Local leaders, county frontline workers receiving COVID-19 vaccine

By Catharin Shepard • Staff writer • Commission Chairman Harry Southerland, Commissioner James Leach, Hoke Sheriff Dr. Hubert Peterkin and some county Health Department staff have received one dose of the COVID-19 vaccine, with more county employees also eligible to receive it under the state’s revised vaccine distribution guidelines.

Southerland announced Monday night that he, Leach and Peterkin had received the Moderna vaccine, along with some Hoke Health Department workers and county staff members.

“I want to just give a shout-out to Helene Edwards, our Health Department director. She’s doing an outstanding job,” Southerland said.

The state shifted to a simplified vaccine distribution plan that North Carolina Gov. Roy Cooper announced December 30. The revised plan brings the state’s vaccine rollout in line with recently updated federal guidelines for the distribution. The state entered Phase 1B this week, allowing more people access to the vaccine.

Southerland clarified Tuesday that he and the other local elected officials fall under the Phase 1A of the vaccine distribution, as they are considered emergency preparedness personnel.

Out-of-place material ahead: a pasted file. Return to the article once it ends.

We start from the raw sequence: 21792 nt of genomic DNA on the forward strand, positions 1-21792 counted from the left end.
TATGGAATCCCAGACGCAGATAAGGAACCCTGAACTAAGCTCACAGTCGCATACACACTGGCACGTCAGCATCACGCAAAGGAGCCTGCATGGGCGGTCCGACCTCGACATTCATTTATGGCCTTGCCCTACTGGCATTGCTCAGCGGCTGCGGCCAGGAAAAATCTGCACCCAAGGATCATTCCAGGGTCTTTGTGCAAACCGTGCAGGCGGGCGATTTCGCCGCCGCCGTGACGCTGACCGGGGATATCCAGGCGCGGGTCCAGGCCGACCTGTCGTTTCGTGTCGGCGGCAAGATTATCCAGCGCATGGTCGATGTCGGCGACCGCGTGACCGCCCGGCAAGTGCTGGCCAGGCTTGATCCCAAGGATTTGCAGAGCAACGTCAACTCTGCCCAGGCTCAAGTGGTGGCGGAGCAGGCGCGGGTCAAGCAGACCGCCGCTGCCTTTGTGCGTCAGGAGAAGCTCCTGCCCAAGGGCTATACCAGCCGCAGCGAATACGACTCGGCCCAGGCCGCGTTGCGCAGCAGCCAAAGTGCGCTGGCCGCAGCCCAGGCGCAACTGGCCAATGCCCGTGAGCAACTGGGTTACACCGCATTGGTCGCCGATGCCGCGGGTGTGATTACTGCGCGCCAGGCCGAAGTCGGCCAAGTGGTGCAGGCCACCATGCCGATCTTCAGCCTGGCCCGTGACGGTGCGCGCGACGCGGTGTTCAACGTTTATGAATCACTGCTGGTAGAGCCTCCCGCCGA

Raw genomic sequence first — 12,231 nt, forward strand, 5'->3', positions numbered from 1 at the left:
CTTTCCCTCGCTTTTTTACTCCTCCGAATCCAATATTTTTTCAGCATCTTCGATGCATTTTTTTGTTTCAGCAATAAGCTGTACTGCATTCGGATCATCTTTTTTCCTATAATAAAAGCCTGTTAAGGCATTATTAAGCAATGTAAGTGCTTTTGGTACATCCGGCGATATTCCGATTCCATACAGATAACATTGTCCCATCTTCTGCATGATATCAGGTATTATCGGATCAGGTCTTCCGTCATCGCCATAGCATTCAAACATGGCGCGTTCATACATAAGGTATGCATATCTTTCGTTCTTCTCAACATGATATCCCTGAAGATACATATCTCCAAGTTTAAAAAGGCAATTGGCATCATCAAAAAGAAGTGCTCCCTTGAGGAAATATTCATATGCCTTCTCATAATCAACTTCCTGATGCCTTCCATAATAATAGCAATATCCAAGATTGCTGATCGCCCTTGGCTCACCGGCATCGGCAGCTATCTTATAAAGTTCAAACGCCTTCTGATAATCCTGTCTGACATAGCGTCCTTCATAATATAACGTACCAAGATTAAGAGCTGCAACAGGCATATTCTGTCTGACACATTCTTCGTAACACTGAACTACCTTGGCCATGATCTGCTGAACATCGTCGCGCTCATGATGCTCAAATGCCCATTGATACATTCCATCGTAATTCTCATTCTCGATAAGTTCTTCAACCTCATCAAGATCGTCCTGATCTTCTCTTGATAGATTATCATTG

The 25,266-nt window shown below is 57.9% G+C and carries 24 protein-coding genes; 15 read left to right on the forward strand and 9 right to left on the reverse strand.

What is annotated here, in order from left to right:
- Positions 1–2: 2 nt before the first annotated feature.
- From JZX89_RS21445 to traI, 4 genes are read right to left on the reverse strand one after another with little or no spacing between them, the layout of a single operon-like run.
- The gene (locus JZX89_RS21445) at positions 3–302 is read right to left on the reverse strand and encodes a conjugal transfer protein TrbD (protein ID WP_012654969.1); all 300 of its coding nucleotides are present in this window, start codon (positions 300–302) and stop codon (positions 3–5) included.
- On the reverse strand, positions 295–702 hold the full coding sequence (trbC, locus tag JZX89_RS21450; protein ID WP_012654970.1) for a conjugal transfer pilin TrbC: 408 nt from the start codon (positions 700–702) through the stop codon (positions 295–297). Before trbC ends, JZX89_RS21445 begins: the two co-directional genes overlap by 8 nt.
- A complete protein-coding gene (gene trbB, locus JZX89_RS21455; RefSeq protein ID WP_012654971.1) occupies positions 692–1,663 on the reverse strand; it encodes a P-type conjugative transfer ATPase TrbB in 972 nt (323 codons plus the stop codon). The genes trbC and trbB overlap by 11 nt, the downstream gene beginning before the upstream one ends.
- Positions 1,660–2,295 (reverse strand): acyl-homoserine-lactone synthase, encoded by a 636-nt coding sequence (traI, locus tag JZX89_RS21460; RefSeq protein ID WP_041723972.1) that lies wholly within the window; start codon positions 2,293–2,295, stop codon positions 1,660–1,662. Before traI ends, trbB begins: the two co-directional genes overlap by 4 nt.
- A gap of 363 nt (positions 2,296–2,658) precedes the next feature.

“It’s our job to keep the government open and working,” the chairman said.

There’s also another reason: the local officials wanted people to see them receiving the vaccine, Southerland added.

“We wanted to promote the safety of the vaccine. We want our citizens to know we took it and encourage other people to take it as well,” he said.

Peterkin expressed similar intentions in a post on his Facebook page. The sheriff posted photos of the three elected officials receiving the shot.

“Hello everyone today Emergency Preparedness Members (Sheriff Hubert Peterkin, Commissioner Chairman Harry Southerland, and Commissioner James Leach) stepped out on faith and received the Covid19 Vaccine,” he wrote. “We are encouraging everyone to believe in this. As First Responders, Emergency personnel, and citizens it is important that each of us protect our family friends and loved ones. The Corona Virus has claimed the lives of many and the number continues to rise. At this point we never know who may have the Virus. IT EFFECTS EVERYONE DIFFERENTLY!! Some people show little to no symptoms and are effecting others.”

“Taking the vaccine was simple, pain free and fast. Lets continue to be safe, be careful, and look out for others as we move forward. #GetTheShot,” the sheriff wrote.

Peterkin stated in comments that the sheriff’s office was in the process of scheduling its deputies and other staff to be able to receive the vaccine.

Commission Vice Chairman Allen Thomas also commented on social media about the elected officials receiving the vaccine. There had been some criticism about it, the vice chairman wrote.